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First Hussars – Printed shoulder title

Hard to find WW2 First Hussars printed shoulder title in good condition. They were part of the 2nd Brigade and landed on D-Day June 6 1944. British made shoulder title for Canadian troops overseas 1943-1945.

The DD tanks of the 1st Hussars were amongst the allied forces to come ashore in Normandy. The Hussars were to support the infantry landing on the western half of Juno Beach. At 07:15, 19 tanks of ‘B’ Squadron launched their Sherman DDs from their landing-craft into the English Channel some 4000 meters from shore of Nan Green Beach. Of ‘B’ Squadron’s 19 tanks, 15 made it to shore ahead of the Regina Rifles, whom they were tasked to support. ‘A’ Squadron launched some of their DDs some ten minutes later than ‘B’ Squadron, from approximately 1500 meters out and headed towards Mike Beach. Only two of the four LTCs carrying ‘A’ Squadron were able to launch all their tanks off shore. Of ‘A’ Squadron’s 19 tanks, 10 were launched into the channel with seven of those making it to shore. Five tanks were landed directly onto the beach, and four were stranded on a landing craft which struck a mine. The tanks of ‘A’ Squadron were to support the Winnipeg Rifles, who were already fighting on the beach when they came ashore.

At the beach, many of tanks of the 1st Hussars stayed partially submerged just off shore in a hull down position. After dropping their screens, they began engaging the German antitank guns, machine-gun nests and other strong points, allowing the infantry to break the beach defences and make its way inland. ‘A’ Squadron made its way inland to the village of Graye-sur-Mer where the Winnipeg Rifles were attempting to capture bridges over the Suelles River. ‘B’ Squadron helped clear Courseulles-sur-Mer before breaking out into the countryside.

At 08:20, ‘C’ Squadron’s Sherman Vc Fireflies and Sherman IIIs were landed directly onto Mike Red beach, along with the regimental Headquarters Squadron. By this time, resistance at the beach had been cleared. After clearing Courseulles-sur-Mer, The regiment made its way inland. South of Reviers, ‘B’ Squadron encountered a German 88 which knocked out six tanks before being put out of action. Seven Hussar crewmen were killed in the engagement. Due to these losses,’B’ squadron was pulled back to the beach after the encounter. As mentioned above, ‘A’ Squadron moved on to Graye-sur-Mer where the Winnipeg Rifles were fighting to secure the village. ‘A’ Squadron joined the fight in support of the Winnipegs, along with elements of ‘C’ squadron who were catching up. After the village was captured, ‘C’ Squadron pressed on, with 2nd Troop reaching the regiment’s objective of the Caen-Bayeux Highway, becoming the only Allied unit to reach its D-Day objective. One survivor of D-Day said that “A German soldier actually saluted us on our way to the objective. I guess he was surprised to see us this far inland”[1] However, 2nd troop had to pull back, as they were too far ahead of the rest of the force and too few to hold the objective. At dusk, the regiment pulled back to the channel to rest. the 1st Hussars suffered 21 killed, 17 wounded during the actions of D-Day. ‘A’ Squadron was left with 9 tanks at the end of the day and ‘B’ Squadron was reduced to 4 tanks.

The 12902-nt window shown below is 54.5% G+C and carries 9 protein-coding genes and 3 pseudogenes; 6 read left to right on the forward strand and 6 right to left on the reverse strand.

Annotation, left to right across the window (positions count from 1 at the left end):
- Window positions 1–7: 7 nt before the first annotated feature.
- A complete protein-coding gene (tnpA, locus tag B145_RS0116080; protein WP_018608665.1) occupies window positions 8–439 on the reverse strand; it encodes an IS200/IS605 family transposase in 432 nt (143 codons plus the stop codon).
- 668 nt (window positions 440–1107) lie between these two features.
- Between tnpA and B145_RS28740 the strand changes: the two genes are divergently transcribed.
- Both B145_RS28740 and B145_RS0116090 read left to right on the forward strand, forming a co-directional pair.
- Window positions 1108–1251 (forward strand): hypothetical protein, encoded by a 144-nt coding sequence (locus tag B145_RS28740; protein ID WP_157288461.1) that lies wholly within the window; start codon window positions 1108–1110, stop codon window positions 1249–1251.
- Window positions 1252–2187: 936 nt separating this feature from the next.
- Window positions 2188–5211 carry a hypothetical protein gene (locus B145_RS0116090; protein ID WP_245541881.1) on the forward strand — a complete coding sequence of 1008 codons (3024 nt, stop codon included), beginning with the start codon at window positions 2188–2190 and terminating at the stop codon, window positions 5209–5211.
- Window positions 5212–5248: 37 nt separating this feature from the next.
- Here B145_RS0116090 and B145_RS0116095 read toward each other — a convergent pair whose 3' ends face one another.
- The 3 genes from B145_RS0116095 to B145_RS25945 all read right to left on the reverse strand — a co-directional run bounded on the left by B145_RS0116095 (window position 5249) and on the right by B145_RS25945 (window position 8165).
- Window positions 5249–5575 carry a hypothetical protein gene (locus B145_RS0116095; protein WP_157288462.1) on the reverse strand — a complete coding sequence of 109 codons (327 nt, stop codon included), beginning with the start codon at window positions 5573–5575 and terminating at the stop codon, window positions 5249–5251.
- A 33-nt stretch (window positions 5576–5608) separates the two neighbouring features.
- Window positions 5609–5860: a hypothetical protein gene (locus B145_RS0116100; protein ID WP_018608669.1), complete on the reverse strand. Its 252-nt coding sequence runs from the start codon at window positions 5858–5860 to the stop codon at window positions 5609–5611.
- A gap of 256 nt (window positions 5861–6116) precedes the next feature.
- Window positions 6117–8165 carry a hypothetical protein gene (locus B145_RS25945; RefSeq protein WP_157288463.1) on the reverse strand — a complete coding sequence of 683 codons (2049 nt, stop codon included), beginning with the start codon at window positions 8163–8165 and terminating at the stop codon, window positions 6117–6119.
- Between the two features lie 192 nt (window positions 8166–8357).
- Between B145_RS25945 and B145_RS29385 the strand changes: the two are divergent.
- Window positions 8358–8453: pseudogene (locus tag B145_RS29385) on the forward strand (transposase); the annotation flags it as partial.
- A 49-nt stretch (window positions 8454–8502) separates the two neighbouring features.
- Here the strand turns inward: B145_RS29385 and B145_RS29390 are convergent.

After D-Day, the 1st Hussars continued to support infantry as it advanced and faced German counter-attacks. On 9 June, the Hussars supported the Canadian Scottish as they re-took Putot-en-Bessin and engaged Panthers of the 1st Battalion, SS-Panzer Regiment 12 (of the 12th SS Panzer Division Hitlerjugend), destroying 6.

Out of stock

Additional information

Weight 1000 g

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